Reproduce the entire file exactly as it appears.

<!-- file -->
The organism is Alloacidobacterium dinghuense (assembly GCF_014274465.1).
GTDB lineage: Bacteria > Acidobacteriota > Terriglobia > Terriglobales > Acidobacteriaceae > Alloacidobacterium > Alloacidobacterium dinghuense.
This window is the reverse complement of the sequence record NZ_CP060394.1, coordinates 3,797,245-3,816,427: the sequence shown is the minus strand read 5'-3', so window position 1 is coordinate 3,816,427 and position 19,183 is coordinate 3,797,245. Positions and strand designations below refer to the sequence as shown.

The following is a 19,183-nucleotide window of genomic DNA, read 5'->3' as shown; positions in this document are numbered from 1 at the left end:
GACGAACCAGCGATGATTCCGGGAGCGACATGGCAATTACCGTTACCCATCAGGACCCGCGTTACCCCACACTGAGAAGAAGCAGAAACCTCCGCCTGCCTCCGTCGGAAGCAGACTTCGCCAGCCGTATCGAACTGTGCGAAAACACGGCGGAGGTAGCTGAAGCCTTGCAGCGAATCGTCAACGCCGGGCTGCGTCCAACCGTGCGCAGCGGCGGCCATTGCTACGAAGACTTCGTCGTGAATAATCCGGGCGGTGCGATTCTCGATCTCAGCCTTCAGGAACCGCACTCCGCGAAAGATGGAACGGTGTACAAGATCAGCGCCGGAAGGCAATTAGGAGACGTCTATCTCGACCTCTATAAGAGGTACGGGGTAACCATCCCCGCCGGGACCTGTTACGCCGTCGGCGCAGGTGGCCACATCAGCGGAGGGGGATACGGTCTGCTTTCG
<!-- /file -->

The organism is Alloacidobacterium dinghuense (assembly GCF_014274465.1).
GTDB lineage: Bacteria > Acidobacteriota > Terriglobia > Terriglobales > Acidobacteriaceae > Alloacidobacterium > Alloacidobacterium dinghuense.
This window is the reverse complement of the sequence record NZ_CP060394.1, coordinates 3,797,245-3,816,427: the sequence shown is the minus strand read 5'-3', so window position 1 is coordinate 3,816,427 and position 19,183 is coordinate 3,797,245. Positions and strand designations below refer to the sequence as shown.

The following is a 19,183-nucleotide window of genomic DNA, read 5'->3' as shown; positions in this document are numbered from 1 at the left end:
GACGAACCAGCGATGATTCCGGGAGCGACATGGCAATTACCGTTACCCATCAGGACCCGCGTTACCCCACACTGAGAAGAAGCAGAAACCTCCGCCTGCCTCCGTCGGAAGCAGACTTCGCCAGCCGTATCGAACTGTGCGAAAACACGGCGGAGGTAGCTGAAGCCTTGCAGCGAATCGTCAACGCCGGGCTGCGTCCAACCGTGCGCAGCGGCGGCCATTGCTACGAAGACTTCGTCGTGAATAATCCGGGCGGTGCGATTCTCGATCTCAGCCTTCAGGAACCGCACTCCGCGAAAGATGGAACGGTGTACAAGATCAGCGCCGGAAGGCAATTAGGAGACGTCTATCTCGACCTCTATAAGAGGTACGGGGTAACCATCCCCGCCGGGACCTGTTACGCCGTCGGCGCAGGTGGCCACATCAGCGGAGGGGGATACGGTCTGCTTTCG